Eighty years ago last week, The Hobbit was published. Few of us are unacquainted with J.R.R. Tolkien’s prequel, how an unassuming hobbit leaves all things familiar to do what’s right. While like many literary works Tolkien’s fantasy can seem fantastically distant, The Atlantic’s Vann Newkirk II explores an aspect of The Hobbit few of us consider. The work praises the “the dignity of humanity, the virtue of generosity, a respect for life, [and] a duty to do good.” When everything else is confusion, right and humanity remain.

This is an uplifting reading of a classic work; but the mere fact that we need reminding of the value of generosity or the duty to do good shows just how deep a bitter partisanship runs in our society. Even before the last elections, congressional deadlock was considered perhaps the foremost obstacle the incumbent President would have to surmount. The casual observer can say that this stagnation has set the zeitgeist for the past nine months; cold facts show an even bleaker picture. Analysis of a recent report from the Pew Research Center shows that since 1994, antipathy has grown along party lines; political differences have spilled over into life choices; the center has atrophied; all while we increasingly operate in the echoes of “ideological silos.”

We are increasingly polarized, ever more deadlocked and often unable to see a way forward. In few issues has this become so drastic as in the “debate” over health care policy. The “debate” is really quite simple: members of Congress are being asked for a “yes” or “no” vote on whether twenty-four million Americans ought to lose their coverage. Some legislators support this measure. These legislators have their reasons: Trump has been in office for nearly a year without a single victory to show for it. These legislators doubtlessly have their reasons: why else would they so disfigure a system to whose mercy they will never appeal?

These legislators must have their reasons for viewing human beings as something other than human beings. This is exactly the problem we face today. We see Blue or Red, not American. We see obstacles to my view, not an opportunity for our vision. Every issue that could be an opportunity for cooperation is reduced to a simple joust of gamesmanship, where the only real losers are the living, breathing human beings with hopes and dreams who happen not to work on Capitol Hill. Democrats work with Democrats, Republicans work with Republicans, and never the twain shall meet. Suffer silently, Main Street; the donkey and the elephant are having a spat.  

This reliance on the unilateral is a problem. The peculiar thing about a problem is that it goes nowhere, until those people interested in fixing it sit down and do so. And someone just did sit down to start fixing it; someone did just stand up for the generosity and duty to do good that Tolkien lauded. That someone is John McCain, who recently issued a statement explaining his opposition to the Graham-Cassidy Act.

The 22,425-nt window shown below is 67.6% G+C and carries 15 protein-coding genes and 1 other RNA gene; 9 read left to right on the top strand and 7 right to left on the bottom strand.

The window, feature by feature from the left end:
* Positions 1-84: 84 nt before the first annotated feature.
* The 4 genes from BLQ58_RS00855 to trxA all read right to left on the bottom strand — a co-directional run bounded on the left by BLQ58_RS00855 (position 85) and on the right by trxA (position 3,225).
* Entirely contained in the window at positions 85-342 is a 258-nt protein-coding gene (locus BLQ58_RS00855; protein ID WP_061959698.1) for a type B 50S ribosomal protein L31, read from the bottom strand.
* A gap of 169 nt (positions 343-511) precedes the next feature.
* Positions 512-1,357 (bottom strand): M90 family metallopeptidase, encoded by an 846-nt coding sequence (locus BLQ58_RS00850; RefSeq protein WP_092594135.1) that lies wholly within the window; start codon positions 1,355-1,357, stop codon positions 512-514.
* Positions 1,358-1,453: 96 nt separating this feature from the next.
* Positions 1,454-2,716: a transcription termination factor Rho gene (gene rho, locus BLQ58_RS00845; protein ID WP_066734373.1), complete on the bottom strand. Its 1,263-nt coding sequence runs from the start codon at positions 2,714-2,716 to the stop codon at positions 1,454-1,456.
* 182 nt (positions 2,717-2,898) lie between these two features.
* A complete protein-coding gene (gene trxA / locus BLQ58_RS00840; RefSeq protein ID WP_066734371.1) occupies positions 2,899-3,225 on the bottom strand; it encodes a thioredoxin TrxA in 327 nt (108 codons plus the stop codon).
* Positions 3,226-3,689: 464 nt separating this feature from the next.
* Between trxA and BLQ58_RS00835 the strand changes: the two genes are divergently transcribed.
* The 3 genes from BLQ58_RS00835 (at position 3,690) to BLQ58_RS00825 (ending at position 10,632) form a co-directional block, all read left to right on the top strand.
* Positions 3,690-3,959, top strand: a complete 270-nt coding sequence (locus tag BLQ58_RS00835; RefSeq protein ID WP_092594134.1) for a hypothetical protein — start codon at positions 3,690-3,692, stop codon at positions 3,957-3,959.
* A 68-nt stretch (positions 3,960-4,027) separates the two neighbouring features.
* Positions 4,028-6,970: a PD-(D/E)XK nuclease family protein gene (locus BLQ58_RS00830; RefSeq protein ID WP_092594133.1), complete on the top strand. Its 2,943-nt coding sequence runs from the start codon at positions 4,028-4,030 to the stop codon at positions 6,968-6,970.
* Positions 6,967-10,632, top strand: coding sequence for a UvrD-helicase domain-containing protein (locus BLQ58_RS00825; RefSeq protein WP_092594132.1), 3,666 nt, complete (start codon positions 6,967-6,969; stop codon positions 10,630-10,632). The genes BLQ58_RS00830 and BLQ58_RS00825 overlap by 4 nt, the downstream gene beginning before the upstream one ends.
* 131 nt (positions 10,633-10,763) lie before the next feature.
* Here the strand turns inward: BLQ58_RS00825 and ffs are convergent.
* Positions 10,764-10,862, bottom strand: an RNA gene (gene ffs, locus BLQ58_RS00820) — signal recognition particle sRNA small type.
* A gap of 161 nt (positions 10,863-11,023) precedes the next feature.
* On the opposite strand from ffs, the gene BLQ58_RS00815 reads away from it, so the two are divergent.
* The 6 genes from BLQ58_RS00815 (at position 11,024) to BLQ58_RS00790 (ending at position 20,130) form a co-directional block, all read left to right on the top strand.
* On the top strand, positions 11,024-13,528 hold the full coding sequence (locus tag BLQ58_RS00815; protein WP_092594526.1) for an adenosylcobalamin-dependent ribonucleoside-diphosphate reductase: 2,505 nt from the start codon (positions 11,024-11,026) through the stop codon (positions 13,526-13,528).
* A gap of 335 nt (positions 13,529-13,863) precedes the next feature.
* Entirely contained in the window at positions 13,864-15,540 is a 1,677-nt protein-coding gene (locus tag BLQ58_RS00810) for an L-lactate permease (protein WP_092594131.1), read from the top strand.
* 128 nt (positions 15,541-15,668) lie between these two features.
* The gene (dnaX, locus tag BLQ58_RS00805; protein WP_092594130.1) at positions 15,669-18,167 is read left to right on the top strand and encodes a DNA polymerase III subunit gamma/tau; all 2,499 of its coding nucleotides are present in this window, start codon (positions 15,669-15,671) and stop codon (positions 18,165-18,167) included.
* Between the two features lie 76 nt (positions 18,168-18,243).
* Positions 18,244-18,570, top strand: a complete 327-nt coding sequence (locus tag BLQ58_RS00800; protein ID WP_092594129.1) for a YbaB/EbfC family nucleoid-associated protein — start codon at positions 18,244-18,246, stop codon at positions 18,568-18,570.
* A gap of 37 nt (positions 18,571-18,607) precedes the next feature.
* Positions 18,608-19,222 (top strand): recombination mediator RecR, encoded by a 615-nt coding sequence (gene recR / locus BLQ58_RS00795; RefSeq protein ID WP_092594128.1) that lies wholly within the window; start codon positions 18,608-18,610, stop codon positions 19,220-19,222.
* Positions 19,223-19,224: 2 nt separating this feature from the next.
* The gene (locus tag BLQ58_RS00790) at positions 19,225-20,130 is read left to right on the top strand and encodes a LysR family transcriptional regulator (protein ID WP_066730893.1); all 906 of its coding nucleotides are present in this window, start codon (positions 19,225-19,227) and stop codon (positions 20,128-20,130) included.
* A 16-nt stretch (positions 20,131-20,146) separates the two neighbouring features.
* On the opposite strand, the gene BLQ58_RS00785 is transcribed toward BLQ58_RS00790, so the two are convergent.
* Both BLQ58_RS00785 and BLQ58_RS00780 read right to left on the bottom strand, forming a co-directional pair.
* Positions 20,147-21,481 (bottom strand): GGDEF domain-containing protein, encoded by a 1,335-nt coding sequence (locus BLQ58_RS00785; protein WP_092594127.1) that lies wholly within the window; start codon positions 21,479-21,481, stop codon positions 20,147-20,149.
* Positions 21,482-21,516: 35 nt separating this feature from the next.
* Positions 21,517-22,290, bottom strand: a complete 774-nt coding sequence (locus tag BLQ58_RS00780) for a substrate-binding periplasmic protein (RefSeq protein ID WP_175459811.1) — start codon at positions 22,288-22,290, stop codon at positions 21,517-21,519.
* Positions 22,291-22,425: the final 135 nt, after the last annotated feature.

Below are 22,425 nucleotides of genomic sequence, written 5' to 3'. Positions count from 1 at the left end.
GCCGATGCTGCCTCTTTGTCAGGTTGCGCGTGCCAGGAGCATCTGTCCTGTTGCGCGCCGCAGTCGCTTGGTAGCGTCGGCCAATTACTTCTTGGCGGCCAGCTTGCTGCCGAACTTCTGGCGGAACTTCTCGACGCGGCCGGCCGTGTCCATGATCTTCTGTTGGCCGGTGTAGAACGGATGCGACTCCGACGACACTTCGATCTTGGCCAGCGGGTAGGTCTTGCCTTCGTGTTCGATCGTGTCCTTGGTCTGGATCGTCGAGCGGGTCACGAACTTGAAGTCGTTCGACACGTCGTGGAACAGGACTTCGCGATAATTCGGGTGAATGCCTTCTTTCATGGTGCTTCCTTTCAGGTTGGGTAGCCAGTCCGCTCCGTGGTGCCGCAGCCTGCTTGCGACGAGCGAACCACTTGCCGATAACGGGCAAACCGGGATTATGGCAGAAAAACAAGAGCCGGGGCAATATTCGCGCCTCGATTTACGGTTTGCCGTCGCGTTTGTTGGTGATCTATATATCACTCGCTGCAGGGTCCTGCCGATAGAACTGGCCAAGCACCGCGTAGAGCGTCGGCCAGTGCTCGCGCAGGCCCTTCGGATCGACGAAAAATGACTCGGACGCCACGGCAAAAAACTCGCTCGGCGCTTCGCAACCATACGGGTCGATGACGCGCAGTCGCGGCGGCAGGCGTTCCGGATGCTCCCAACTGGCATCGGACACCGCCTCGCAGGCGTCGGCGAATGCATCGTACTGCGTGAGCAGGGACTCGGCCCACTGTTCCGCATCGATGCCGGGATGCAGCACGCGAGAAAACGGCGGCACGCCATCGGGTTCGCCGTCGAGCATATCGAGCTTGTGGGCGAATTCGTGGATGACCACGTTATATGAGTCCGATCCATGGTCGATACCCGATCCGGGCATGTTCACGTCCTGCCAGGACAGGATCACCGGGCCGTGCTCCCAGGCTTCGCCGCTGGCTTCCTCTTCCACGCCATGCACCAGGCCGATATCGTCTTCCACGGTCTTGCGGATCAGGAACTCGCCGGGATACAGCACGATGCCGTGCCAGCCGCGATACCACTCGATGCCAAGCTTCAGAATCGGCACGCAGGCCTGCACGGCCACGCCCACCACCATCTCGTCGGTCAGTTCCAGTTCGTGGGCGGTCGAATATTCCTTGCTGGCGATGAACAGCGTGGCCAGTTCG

His statement should surprise us, if only because it embraces a bipartisanship and a human decency not often seen in politics today. He votes against the bill because of its threat to the lives of Americans, because of its promotion of unilateral action, because of its cheapening of a system that relies on fairness and good faith. He acts in hope of restoring a system that the last two hundred and forty-nine days of Trump have done little to help.

It may be that few of us thought much of John McCain as a politician: hawkish, conservative, often close-ranked with the Republican establishment. But that is exactly Tolkien’s point as Vann argues it: anyone can fight for the good of another, for principles we all hold dear, despite a culture which insists that action is either unilateral or impossible. It may well be that it takes the lone action of a victim of torture, a public servant of thirty-five years’ experience currently fighting brain cancer, to remind us that whatever our party or persuasion, we must never let the good of others fade into the periphery. If someone who has given so much can being this work of reconciliation, how much farther can we just beginning carry it? We need only value people over party, and set principle above political gain. And I am hard-pressed to think why we would want things any other way.

I end with an old proverb, as told to me once by a novice Franciscan. A rabbi asks his students how a person knows that the dawn has arrived. Each answers, but the rabbi tells them that “It is dawn when there is enough light in you to see the light in me.” When every party is exhausted, when more talk seems impossible, that light is all we have. Do not let anyone, do not let anything stop you from seeing that light.  

Tim Kowalczyk is a Trinity junior. His column, "the academy matters," runs on alternate Thursdays.